On Friday, the Friedman Foundation released my new report, “A Win-Win Solution: The Empirical Evidence on How Vouchers Affect Public Schools.” It goes over all the available empirical evidence on . . . well, on how vouchers affect public schools.

Here’s the supercool graphic:

win-win-study-chart1

Worth a thousand words, isn’t it? I mean, at what point are we allowed to say that people are either lying, or have been hoodwinked by other people’s lies, when they say that the research doesn’t support a positive impact from vouchers on public schools?

There’s always room for more research. What would we all do with our time if there weren’t? But on the question of what the research we now have says, the verdict is not in dispute.

Here’s the executive summary of the report:

This report collects the results of all available empirical studies on how vouchers affect academic achievement in public schools. Contrary to the widespread claim that vouchers hurt public schools, it finds that the empirical evidence consistently supports the conclusion that vouchers improve public schools. No empirical study has ever found that vouchers had a negative impact on public schools.

There are a variety of explanations for why vouchers might improve public schools, the most important being that competition from vouchers introduces healthy incentives for public schools to improve.

The report also considers several alternative explanations, besides the vouchers themselves, that might explain why public schools improve where vouchers are offered to their students. It concludes that none of these alternatives is consistent with the available evidence. Where these claims have been directly tested, the evidence has not borne them out. The only consistent explanation that accounts for all the data is that vouchers improve public schools.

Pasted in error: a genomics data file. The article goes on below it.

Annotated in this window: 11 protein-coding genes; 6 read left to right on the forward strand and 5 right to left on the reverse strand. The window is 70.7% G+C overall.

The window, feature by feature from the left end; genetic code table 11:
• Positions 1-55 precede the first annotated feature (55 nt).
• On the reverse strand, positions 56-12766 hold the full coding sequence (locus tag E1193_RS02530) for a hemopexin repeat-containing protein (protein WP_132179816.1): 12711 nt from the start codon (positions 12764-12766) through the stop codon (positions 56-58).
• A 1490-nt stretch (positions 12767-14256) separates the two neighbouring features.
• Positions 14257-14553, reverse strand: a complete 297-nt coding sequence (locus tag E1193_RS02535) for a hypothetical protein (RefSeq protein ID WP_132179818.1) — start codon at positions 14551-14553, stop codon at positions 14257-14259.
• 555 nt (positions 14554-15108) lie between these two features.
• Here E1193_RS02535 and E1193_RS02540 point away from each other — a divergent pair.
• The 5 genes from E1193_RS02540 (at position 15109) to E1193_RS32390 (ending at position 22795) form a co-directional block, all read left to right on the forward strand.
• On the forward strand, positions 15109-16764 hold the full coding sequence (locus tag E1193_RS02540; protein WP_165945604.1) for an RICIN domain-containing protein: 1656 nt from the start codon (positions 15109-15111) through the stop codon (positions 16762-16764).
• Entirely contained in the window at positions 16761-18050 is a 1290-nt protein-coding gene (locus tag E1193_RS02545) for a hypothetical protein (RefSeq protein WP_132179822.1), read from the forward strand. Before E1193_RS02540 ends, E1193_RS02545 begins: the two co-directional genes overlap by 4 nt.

Key findings include:

  • A total of 17 empirical studies have examined how vouchers affect academic achievement in public schools. Of these studies, 16 find that vouchers improved public schools and one finds no visible impact. No empirical studies find that vouchers harm public schools.
  • Vouchers can have a significant positive impact on public schools without necessarily producing visible changes in the overall performance of a large city’s schools. The overall performance of a large school system is subject to countless different influences, and only careful study using sound scientific methods can isolate the impact of vouchers from all other factors so it can be accurately measured. Thus, the absence of dramatic “miracle” results in cities with voucher programs has no bearing on the question of whether vouchers have improved public schools; only scientific analysis can answer that question.
  • Every empirical study ever conducted in Milwaukee, Florida, Ohio, Texas, Maine and Vermont finds that voucher programs in those places improved public schools.
  • The single study conducted in Washington D.C. is the only study that found no visible impact from vouchers. This is not surprising, since the D.C. voucher program is the only one designed to shield public schools from the impact of competition. Thus, the D.C. study does not detract from the research consensus in favor of a positive effect from voucher competition.
  • Alternative explanations such as “stigma effect” and “regression to the mean” do not account for the positive effects identified in these studies. When these alternative explanations have been evaluated empirically, the evidence has not supported them.